U.S. intelligence officials believe North Korea obtained uranium-enrichment technology and equipment from Pakistan in exchange for missiles. The reclusive North Korean government, which had halted its pursuit of a plutonium bomb under the agreement with the Clinton administration, is believed to have begun secretly building a uranium enrichment plant in the late 1990s using hundreds of fast-spinning devices known as gas centrifuges. Pakistan has denied aiding North Korea's nuclear efforts.

In late September, the North Koreans acknowledged the existence of a secret uranium program after Assistant Secretary of States James A. Kelly confronted them with evidence during a meeting in Pyongyang. Tensions have risen in recent weeks, culminating in North Korea's decision to rescind its agreement not to develop plutonium bombs.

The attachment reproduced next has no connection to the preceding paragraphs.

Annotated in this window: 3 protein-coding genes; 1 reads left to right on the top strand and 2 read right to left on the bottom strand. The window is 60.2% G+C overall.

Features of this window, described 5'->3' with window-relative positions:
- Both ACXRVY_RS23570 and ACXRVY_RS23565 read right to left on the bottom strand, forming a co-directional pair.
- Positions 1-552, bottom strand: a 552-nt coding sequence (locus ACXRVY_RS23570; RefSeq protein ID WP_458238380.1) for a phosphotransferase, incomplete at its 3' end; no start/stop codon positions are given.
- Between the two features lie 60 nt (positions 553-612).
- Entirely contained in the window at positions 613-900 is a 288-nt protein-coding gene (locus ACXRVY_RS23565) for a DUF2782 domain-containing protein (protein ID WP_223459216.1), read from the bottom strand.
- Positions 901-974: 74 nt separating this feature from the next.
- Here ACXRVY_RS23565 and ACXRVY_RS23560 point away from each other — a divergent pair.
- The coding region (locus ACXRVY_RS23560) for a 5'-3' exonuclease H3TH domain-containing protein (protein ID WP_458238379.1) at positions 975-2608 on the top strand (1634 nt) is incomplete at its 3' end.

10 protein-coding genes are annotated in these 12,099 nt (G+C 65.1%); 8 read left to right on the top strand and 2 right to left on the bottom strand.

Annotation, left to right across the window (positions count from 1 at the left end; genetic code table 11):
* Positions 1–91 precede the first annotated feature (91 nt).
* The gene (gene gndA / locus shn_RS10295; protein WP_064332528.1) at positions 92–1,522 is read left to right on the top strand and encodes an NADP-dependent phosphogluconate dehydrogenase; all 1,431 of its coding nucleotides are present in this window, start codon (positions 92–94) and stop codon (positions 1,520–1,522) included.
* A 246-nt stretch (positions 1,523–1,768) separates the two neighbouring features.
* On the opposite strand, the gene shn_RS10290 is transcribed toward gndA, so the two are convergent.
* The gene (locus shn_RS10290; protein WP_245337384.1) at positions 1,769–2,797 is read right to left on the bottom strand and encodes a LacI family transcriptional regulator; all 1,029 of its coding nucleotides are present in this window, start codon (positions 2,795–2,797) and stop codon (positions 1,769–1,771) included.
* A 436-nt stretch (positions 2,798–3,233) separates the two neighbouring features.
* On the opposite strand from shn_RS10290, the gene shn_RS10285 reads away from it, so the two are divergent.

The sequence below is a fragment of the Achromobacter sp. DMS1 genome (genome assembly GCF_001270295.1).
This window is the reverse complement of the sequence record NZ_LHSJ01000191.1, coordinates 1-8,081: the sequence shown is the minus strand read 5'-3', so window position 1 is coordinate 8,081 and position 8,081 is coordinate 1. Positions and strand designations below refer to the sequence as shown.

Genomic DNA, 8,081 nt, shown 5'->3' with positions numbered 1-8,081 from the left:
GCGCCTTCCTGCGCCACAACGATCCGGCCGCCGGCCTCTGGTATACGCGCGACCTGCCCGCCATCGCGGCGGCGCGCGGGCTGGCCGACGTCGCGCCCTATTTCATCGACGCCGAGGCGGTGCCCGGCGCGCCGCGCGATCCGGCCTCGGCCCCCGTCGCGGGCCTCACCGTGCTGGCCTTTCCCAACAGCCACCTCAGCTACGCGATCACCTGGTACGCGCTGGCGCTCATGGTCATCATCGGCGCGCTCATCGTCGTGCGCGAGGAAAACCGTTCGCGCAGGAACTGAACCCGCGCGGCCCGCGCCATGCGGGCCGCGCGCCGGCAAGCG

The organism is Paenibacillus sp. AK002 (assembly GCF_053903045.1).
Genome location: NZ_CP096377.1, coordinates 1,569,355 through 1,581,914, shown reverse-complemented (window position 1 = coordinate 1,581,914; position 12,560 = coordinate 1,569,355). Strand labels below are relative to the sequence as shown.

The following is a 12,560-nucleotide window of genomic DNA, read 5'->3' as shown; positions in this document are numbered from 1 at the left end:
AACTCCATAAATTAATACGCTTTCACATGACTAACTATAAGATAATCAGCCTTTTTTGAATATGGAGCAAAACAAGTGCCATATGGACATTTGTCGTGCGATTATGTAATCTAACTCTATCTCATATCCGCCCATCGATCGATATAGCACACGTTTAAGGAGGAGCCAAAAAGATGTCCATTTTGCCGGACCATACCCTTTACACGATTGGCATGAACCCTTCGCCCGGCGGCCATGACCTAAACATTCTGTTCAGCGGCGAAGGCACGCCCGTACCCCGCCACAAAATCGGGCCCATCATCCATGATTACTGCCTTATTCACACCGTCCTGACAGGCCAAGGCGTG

If North Korea begins full production of nuclear weapons, it could develop up to five plutonium bombs from its existing stocks of reactor fuel, and could begin production of uranium-based weapons as early as 2004, according to a recent analysis by the Washington-based Nonproliferation Policy Education Center.

Iran's suppliers are less well-known, although U.S. intelligence officials suspect the Tehran government received help from Russian and Ukrainian companies, and possibly from China. The evidence of Iran's program came in the form of commercial satellite photos depicting two suspicious construction projects. One of them -- the "desert eradification" project near the town of Natanz -- has all the markings of a uranium enrichment plant, including eight-foot concrete outer walls to protect the facility against an attack, said David Albright, a former nuclear inspector for the International Atomic Energy Agency, the U.N.-chartered agency that monitors nuclear facilities in scores of nations. The Natanz site and another facility near the town of Arak were first reported by opponents of the Iranian government outside the country in August.